It is the nature of current scientific inquiry to be primarily concerned with isolating one factor and trying to find its causes and effects. Which is well enough as far as it goes. But at a human scale, factors do not live in isolation. This thing we are doing here influences four things in sixteen different ways which then influence each other in other ways. One small change that fixes one small problem may set off dozens of larger problems. A six-month study looking at three things has only the smallest of insight on how to actually live. Which is why in another six month another study will come out saying the exact opposite and there will just be more fodder for the wars of We Have Everything Figured Out This Time.

It takes the actual experience of many lives to find ways of living, and they will never be reducible to individual factors. They will be ways, the way we have always done things, and if you try to poke at the individual parts they will always be full of flaws or opportunities for theoretical improvement.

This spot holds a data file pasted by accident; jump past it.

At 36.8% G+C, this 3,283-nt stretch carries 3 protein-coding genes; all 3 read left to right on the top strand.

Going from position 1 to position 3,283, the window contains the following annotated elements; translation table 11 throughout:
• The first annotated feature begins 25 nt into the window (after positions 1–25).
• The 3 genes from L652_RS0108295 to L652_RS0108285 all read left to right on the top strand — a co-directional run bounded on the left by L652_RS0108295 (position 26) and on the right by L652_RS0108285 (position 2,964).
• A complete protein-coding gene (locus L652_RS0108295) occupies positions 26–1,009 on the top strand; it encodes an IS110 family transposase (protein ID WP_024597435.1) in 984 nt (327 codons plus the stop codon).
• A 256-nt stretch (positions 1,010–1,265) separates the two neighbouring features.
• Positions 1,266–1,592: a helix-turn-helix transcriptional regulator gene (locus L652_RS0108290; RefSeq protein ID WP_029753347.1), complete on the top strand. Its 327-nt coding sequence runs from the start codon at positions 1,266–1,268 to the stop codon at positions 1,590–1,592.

Speculative fiction tends to split on whether our technological innovations will usher in apocalypse or paradise, with apocalypse the more popular outcome. Odds are against extremes, but if we are to have progress and not just change, it will be because we have found ways of being through lifetimes of experience, because we are willing to pay attention to the whole picture not just the data points, because before we throw out the old ways as relics of an unenlightened past we are willing to pause and find out why they were where they were.

Thursday, December 31, 2015

A Last-Day-To-Remember-This-Year's-Books Post

Hmmm, hmmmm. I kind of tapered off this fall. Doing more work-work and that tends to leave me with less mental and emotional energy for imaginary problems.